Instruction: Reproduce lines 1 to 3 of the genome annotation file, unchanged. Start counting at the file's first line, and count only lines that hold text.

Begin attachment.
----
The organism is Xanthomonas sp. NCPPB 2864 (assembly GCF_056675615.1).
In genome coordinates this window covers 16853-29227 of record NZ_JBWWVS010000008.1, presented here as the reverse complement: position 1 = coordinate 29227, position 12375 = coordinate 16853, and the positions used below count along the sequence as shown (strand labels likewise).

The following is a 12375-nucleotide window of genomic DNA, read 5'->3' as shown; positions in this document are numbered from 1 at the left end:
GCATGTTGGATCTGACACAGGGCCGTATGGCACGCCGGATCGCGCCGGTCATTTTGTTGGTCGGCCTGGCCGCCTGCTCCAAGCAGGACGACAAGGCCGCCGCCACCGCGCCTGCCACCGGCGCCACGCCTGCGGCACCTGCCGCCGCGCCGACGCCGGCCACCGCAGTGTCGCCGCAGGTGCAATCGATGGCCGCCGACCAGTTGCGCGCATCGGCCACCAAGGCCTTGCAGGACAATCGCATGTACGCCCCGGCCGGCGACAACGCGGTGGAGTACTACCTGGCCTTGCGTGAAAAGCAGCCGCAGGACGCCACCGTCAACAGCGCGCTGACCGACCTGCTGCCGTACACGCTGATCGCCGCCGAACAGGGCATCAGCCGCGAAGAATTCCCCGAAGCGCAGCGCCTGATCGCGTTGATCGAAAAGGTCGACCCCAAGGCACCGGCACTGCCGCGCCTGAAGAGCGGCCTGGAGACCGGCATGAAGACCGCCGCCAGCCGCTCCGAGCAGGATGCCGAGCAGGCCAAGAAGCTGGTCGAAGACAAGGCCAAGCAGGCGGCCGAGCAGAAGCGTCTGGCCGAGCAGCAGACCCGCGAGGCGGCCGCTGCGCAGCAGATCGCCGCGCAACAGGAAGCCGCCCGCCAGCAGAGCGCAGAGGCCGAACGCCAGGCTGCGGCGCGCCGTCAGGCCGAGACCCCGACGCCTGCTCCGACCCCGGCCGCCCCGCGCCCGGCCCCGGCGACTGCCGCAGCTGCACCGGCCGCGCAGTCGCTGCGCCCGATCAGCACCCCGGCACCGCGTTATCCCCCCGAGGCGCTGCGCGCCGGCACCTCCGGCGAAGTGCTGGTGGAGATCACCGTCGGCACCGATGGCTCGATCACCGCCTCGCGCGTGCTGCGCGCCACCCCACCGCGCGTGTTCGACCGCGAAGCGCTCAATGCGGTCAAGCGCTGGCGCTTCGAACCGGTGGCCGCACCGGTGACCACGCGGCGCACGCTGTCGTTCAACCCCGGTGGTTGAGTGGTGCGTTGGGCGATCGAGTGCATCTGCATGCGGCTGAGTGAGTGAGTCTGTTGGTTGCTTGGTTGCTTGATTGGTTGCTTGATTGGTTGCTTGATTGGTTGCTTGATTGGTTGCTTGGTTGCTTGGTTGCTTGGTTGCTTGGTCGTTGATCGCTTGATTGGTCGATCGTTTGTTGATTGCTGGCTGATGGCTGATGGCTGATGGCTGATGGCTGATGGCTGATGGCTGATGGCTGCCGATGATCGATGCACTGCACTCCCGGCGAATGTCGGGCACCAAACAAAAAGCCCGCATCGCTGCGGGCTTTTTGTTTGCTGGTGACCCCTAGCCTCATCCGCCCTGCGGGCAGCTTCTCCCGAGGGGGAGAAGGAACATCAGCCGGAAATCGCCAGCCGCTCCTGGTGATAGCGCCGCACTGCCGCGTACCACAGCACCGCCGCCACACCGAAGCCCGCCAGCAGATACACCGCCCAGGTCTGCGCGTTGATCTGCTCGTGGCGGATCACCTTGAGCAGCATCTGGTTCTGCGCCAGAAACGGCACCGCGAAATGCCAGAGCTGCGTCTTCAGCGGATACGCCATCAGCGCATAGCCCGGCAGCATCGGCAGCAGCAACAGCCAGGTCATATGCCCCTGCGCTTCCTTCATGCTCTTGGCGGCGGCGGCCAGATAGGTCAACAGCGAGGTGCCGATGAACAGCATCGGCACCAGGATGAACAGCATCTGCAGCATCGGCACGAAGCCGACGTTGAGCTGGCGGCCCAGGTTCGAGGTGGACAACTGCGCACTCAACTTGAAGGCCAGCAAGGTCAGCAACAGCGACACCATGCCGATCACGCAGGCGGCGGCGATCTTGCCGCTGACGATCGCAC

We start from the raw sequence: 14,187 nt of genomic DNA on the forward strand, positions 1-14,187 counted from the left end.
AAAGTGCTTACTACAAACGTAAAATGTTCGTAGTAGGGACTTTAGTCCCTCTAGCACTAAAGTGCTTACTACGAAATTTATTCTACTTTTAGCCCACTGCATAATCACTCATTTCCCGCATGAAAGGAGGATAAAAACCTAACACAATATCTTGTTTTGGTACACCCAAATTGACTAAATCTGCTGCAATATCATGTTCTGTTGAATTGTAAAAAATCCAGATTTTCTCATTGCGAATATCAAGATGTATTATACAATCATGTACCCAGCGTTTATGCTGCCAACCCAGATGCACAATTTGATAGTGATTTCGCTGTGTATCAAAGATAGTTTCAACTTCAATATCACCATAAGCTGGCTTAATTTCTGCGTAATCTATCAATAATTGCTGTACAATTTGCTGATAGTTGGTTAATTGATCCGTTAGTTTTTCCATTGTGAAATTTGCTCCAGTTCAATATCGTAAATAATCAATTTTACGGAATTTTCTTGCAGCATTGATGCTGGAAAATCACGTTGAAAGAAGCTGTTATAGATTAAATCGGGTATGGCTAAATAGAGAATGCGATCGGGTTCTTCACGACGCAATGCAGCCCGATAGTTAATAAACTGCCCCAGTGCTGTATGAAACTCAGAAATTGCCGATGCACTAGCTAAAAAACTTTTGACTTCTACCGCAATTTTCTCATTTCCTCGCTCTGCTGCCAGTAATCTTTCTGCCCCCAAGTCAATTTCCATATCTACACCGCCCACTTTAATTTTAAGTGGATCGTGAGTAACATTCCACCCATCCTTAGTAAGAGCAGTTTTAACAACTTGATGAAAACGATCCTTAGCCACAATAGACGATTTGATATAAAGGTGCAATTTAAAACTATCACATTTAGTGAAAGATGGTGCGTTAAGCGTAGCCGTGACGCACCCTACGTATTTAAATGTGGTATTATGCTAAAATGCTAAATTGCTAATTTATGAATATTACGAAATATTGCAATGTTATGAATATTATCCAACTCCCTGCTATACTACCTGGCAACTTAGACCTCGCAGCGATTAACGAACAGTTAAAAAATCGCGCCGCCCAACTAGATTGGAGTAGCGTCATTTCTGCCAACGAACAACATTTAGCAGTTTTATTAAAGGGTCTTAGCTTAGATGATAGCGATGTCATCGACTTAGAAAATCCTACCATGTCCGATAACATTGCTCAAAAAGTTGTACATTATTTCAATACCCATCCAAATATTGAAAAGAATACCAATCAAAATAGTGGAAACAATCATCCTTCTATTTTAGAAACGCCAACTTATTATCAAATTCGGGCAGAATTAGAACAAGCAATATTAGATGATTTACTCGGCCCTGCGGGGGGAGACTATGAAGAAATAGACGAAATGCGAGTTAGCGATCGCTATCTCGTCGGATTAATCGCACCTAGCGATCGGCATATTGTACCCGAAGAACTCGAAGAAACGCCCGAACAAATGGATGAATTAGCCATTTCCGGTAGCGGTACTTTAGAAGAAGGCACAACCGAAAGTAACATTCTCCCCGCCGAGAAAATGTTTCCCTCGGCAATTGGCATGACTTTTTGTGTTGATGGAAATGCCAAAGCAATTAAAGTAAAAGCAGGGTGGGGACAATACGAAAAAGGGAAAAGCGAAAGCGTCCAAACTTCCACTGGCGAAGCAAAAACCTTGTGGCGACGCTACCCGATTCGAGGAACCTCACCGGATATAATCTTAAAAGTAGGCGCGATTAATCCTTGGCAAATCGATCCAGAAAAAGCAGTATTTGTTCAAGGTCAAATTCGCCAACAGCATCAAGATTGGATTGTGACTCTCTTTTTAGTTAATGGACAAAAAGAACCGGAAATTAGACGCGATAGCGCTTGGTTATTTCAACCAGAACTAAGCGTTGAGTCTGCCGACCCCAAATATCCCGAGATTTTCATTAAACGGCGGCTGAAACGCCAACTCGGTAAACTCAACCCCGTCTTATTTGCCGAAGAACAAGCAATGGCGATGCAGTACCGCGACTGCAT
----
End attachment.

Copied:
The organism is Xanthomonas sp. NCPPB 2864 (assembly GCF_056675615.1).
In genome coordinates this window covers 16853-29227 of record NZ_JBWWVS010000008.1, presented here as the reverse complement: position 1 = coordinate 29227, position 12375 = coordinate 16853, and the positions used below count along the sequence as shown (strand labels likewise).

The following is a 12375-nucleotide window of genomic DNA, read 5'->3' as shown; positions in this document are numbered from 1 at the left end: